‘A Stronger Voice for Women’ Panel Discussion
‘A Stronger Voice for Women’ event in association with the Galway Film Fleadh features a dynamic panel discussion on creating a stronger voice for women in Film and Television when writing, casting and auditioning.
Panelists included international and Irish talent: screenwriter Kirsten Smith (Legally Blonde, 10 Things I Hate About You), casting supremo Louise Kiely (Ella Enchanted, Sing Street), screenwriter, playwright and actor Stefanie Preissner, whose six-part comedy-drama series, Can’t Cope, Won’t Cope was recently shot in Dublin and actor Seána Kerslake, who stars in upcoming feature A Date for Mad Mary.
Actor Seána Kerslake who participated in WFT Irelands’ A Stronger Voice For Women at the Galway Film Fleadh, talks to us about her background, process and recent roles.
Seána most recently filmed the lead role of Aisling in the forthcoming RTÉ drama series Can’t Cope, Won’t Cope directed by Cathy Brady and written by Stefanie Preissner. Other projects due for release this year include Darren Thornton’s forthcoming feature film, A Date for Mad Mary in which she plays the lead. Seána trained with the Screen Acting Programme at The Factory in Dublin (now Bow Street Academy), and has a Bachelor of Arts Degree in Music & English from NUI Maynooth.
Listen here to our interview with leading casting director Louise Kiely following her contribution to WFT Ireland’s ‘A Stronger Voice For Women’ at the Galway Film Fleadh. She gives great insights into the casting process and advice for aspiring actors.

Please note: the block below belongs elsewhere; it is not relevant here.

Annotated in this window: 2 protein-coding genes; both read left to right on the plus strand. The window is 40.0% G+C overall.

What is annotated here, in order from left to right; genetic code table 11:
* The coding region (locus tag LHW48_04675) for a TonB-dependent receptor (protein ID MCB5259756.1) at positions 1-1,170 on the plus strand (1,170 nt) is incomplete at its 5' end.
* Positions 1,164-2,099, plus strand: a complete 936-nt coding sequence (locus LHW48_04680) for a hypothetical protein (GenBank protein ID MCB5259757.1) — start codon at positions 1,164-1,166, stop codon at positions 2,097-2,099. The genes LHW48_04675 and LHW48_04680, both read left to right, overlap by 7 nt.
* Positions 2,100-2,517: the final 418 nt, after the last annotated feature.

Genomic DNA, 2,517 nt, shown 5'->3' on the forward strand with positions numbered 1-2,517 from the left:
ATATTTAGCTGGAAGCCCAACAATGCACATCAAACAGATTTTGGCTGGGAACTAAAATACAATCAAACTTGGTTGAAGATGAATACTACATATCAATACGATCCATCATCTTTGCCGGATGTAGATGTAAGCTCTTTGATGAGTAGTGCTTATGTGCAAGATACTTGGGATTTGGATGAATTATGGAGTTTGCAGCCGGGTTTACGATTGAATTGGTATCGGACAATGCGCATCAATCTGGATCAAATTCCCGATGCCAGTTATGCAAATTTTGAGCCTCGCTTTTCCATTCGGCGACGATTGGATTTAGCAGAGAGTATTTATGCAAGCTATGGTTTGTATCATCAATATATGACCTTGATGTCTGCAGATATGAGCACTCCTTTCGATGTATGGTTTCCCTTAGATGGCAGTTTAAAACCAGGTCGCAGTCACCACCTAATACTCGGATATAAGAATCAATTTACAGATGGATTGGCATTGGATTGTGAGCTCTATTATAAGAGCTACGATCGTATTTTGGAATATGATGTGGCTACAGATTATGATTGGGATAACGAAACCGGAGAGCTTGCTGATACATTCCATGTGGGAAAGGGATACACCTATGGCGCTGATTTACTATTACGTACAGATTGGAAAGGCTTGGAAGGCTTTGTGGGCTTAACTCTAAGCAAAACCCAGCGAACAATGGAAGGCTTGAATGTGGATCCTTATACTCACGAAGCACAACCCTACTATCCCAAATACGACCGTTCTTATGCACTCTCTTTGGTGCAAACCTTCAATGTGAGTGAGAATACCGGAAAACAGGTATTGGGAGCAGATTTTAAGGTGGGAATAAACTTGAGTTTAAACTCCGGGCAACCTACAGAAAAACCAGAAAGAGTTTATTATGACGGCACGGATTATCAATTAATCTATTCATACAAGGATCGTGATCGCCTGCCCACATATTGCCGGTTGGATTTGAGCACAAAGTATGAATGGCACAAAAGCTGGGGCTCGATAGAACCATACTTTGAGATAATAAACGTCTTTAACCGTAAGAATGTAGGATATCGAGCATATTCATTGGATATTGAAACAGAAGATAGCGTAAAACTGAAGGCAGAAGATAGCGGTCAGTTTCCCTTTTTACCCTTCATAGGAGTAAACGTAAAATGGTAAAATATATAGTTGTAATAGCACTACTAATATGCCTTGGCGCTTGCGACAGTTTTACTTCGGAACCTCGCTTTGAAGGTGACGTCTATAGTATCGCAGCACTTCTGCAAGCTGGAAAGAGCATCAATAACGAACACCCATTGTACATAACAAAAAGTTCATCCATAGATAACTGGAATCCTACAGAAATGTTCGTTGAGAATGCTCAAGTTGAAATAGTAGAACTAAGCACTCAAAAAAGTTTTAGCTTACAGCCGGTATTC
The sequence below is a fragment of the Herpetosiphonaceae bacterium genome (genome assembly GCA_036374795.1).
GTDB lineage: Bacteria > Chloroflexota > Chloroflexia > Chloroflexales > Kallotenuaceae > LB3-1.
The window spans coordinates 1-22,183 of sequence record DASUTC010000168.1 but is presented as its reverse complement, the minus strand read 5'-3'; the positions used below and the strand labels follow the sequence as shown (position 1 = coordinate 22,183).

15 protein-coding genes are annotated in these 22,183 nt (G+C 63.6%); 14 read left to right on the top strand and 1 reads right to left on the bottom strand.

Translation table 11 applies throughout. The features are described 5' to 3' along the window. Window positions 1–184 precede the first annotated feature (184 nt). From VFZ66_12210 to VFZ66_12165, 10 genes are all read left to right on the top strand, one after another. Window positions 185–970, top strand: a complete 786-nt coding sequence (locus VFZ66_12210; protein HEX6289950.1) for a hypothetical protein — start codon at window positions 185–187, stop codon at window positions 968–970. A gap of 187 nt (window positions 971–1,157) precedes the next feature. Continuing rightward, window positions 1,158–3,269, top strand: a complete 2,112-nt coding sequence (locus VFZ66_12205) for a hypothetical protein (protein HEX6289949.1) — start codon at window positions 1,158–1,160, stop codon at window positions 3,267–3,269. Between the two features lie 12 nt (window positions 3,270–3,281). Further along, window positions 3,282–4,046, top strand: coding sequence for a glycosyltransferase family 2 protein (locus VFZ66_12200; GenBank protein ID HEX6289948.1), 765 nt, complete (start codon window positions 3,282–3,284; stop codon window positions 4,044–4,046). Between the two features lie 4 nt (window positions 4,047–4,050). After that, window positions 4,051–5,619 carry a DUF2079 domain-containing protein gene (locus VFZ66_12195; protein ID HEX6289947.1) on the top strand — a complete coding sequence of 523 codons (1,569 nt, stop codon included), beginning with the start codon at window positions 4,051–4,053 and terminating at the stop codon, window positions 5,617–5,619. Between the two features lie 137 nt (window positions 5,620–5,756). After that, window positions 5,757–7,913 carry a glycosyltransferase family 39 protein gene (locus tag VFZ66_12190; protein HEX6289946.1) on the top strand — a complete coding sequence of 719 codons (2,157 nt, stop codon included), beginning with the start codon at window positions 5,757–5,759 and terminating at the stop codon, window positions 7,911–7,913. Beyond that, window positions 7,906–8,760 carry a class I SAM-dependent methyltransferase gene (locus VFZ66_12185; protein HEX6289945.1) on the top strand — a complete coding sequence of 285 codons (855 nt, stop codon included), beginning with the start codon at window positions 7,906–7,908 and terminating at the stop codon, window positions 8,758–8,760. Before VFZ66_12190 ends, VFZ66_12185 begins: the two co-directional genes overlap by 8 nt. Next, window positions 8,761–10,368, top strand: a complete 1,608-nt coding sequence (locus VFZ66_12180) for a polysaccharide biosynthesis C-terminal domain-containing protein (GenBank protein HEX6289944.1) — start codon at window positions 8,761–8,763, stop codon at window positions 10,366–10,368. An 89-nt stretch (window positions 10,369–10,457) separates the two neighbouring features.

Louise and her team cast film, television and commercials. Recent credits include Sing Street (Dir: John Carney for Cosmo Films), A Dark Song (Dir: Liam Gavin for Samson Films), A Date for Mad Mary (Dir: Darren Thornton for Element Pictures Distribution), Handsome Devil (Dir: John Butler for Treasure Entertainment) and Redwater (BBC One and Element Pictures Distribution).
A Stronger Voice for Women took place on
Women in Film and Television Ireland
“Women in Film and Television International is a voluntary foundation promoting greater representation of women on screen and behind the camera, with a membership of over thirteen thousand professionals worldwide.
Women in Film and Television Ireland is a branch of Women in Film and Television International. The Irish branch is a voluntary body run by film and TV professionals of international standing. Our committee members represent the creative, business and technical divisions of the Irish audiovisual sector. We are all internationally credited and the recipients of industry-recognized awards. Our intention in creating this organization is to ensure that the film and television industry functions as a meritocratic, sustainable and successful force into the future.”